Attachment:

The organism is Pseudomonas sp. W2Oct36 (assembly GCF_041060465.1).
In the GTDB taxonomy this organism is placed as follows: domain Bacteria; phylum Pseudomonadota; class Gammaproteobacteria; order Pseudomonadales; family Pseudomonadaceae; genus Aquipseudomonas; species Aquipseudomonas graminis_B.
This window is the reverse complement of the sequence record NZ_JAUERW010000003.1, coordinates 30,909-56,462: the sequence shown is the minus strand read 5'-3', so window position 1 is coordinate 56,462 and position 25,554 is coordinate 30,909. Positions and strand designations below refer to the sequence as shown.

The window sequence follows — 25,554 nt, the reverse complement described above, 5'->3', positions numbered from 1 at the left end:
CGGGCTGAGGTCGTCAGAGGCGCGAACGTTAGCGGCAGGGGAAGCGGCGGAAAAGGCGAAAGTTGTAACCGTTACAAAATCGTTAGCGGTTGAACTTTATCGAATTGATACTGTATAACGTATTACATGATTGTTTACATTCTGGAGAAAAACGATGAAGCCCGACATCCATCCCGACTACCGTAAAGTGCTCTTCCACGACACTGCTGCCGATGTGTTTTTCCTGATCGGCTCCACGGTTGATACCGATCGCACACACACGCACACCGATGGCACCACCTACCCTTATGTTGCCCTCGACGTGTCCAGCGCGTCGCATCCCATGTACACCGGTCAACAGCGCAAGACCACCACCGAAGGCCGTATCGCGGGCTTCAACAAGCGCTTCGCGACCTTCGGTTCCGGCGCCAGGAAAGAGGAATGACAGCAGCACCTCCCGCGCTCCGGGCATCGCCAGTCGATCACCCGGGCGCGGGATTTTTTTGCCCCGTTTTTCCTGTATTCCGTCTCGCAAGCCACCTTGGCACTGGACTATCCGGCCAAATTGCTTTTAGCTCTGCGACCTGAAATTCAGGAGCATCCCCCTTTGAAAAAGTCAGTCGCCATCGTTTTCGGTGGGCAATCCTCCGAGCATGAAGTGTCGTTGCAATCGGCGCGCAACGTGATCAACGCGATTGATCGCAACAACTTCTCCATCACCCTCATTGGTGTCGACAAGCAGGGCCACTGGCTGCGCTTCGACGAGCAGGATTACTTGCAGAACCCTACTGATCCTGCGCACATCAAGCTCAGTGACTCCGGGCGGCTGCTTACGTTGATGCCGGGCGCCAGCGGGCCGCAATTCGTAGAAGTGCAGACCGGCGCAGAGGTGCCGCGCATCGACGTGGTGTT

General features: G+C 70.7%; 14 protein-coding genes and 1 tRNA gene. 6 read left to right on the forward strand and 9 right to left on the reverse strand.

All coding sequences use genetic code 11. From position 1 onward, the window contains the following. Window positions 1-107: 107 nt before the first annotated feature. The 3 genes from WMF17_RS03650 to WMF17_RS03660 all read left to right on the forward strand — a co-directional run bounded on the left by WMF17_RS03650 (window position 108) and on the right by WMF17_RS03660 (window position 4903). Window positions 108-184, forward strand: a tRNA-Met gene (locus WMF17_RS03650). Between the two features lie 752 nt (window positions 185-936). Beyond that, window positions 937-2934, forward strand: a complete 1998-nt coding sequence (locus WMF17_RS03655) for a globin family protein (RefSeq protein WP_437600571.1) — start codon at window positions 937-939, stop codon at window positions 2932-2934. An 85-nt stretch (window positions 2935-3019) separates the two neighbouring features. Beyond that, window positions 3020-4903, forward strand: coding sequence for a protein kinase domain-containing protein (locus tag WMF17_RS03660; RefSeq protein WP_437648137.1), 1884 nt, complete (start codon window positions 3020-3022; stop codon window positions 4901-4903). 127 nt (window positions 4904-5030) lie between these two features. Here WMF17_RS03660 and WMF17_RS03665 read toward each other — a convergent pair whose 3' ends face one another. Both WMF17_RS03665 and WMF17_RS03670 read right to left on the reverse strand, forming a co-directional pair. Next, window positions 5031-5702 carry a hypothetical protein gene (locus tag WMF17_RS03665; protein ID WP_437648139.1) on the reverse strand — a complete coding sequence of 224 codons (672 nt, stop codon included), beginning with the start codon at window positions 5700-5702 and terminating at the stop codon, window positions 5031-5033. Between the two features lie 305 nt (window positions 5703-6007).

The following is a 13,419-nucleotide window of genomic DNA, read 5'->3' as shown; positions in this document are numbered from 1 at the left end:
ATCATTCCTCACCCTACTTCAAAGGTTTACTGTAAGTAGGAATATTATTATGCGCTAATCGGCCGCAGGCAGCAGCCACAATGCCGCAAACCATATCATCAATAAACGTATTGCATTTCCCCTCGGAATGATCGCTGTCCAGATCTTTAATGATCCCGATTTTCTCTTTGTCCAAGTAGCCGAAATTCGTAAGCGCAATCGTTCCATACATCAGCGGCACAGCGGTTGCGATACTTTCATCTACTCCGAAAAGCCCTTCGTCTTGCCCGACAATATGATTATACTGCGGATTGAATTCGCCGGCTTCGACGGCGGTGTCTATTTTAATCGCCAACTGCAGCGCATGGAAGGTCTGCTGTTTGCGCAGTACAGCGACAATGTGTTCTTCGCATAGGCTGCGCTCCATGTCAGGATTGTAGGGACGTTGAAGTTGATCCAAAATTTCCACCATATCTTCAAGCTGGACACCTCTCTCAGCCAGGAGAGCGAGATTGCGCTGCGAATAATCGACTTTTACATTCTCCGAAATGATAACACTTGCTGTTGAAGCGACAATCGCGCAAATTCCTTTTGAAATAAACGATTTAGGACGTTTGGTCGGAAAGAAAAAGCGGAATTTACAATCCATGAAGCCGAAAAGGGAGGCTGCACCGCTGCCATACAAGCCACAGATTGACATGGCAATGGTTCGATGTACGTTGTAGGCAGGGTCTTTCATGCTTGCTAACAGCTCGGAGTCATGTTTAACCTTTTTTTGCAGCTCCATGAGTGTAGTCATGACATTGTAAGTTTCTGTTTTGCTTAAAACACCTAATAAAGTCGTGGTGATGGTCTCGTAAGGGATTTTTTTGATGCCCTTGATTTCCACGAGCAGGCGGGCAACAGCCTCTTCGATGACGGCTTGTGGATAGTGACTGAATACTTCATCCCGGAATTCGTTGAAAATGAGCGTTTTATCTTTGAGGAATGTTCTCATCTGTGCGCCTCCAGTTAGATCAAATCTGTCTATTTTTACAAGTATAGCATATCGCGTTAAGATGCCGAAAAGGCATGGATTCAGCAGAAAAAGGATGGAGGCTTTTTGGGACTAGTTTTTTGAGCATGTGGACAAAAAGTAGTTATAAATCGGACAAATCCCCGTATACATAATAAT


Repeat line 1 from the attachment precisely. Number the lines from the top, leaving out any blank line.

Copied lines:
The organism is Pseudomonas sp. W2Oct36 (assembly GCF_041060465.1).